2 - Define Desired Traits and Characteristics

Once you define what success looks like for the role, the next step will be to define the set of competencies the candidates need to succeed.

Hard skills: Create a list of technical skills that are necessary to succeed in this role. With the help of the Hiring Manager, prioritise them into must-have and nice-to-have ****skills.

Soft skills: Define what cognitive, social, and personal abilities a candidate can contribute to an effective work environment and success in the role. Challenge the Hiring Manager to ensure they are relevant for the role, the company stage, working style, and team values.

Values and traits: Values are fundamental ideas and beliefs that guide a person's/company’s motivations and decisions. Traits are characteristics of a person that describe how they tend to feel, think, and behave. These are not an extension of soft skills, so it’s good to distinguish them to avoid biases.

 Example of starting a scorecard.


Be careful! It’s okay to be flexible with the must-have skills so you have greater chances of finding promising candidates.

3 - Document your scorecards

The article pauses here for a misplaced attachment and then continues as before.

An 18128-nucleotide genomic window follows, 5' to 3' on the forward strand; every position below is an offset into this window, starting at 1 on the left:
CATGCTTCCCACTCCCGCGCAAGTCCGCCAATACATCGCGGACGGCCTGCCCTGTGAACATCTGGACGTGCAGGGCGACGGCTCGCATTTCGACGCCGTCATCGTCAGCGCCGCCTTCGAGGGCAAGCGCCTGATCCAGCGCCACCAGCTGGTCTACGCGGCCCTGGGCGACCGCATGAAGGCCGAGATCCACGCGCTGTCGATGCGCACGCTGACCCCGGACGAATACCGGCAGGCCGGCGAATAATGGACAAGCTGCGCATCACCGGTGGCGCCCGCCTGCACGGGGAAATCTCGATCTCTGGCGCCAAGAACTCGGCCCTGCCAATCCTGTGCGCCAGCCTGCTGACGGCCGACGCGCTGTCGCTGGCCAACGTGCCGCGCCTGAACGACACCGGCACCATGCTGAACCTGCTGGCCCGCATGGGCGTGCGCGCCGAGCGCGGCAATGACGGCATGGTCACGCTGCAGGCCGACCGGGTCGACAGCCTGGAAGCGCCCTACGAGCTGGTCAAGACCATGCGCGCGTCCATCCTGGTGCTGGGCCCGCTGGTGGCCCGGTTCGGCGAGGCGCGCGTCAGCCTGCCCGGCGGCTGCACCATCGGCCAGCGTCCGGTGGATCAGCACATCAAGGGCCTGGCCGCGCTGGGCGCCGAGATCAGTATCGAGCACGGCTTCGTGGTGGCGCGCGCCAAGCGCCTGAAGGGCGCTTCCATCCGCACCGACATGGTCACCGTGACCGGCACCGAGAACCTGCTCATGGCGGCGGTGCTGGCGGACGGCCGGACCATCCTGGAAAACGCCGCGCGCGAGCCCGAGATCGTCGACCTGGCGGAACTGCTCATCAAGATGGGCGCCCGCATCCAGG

If you’re using an ATS like Greenhouse, Lever, Personio, or Recruitee, you’ll have a feature to add your scorecards to the role and automatically request feedback after each interview. Create a structured Excel document if you’re not using any ATS.

As soon as your scorecard is defined

  • Document it in the ATS
  • Define which interviewer will assess which skills
  • Train the Hiring Team to use the scorecards correctly

This will make it easier for future teams to kick-off roles, or refer back to the job description once a person is hired.

Some best practices

Here are some of the best practices to consider when implementing scorecards:

  • Keep them short and sweet: focus on the most important attributes to ensure the number of interviews you plan is enough to assess the candidates.
  • Be realistic: stick to the responsibilities and desired outcomes defined from the beginning.
  • Focus on individual attributes: make sure your scorecards don’t overlap or duplicate.
  • Share your feedback on time: try to fill in your scorecards within 24 hours from the interview to avoid unconscious bias/other interviews/other events affecting your assessment.
  • Test what works best: scorecards typically ask you to rate a skill, however, you can also combine them with open-ended questions for a more insightful assessment.


Hiring people is a human business on both sides. Having a structured recruitment process, and within that scorecards that reflect exactly what you are looking for in the role is key. Align all stakeholders, do your research, and create easy-to-understand scorecards. Training up your hiring team to use them, is key to success here.

Thank you!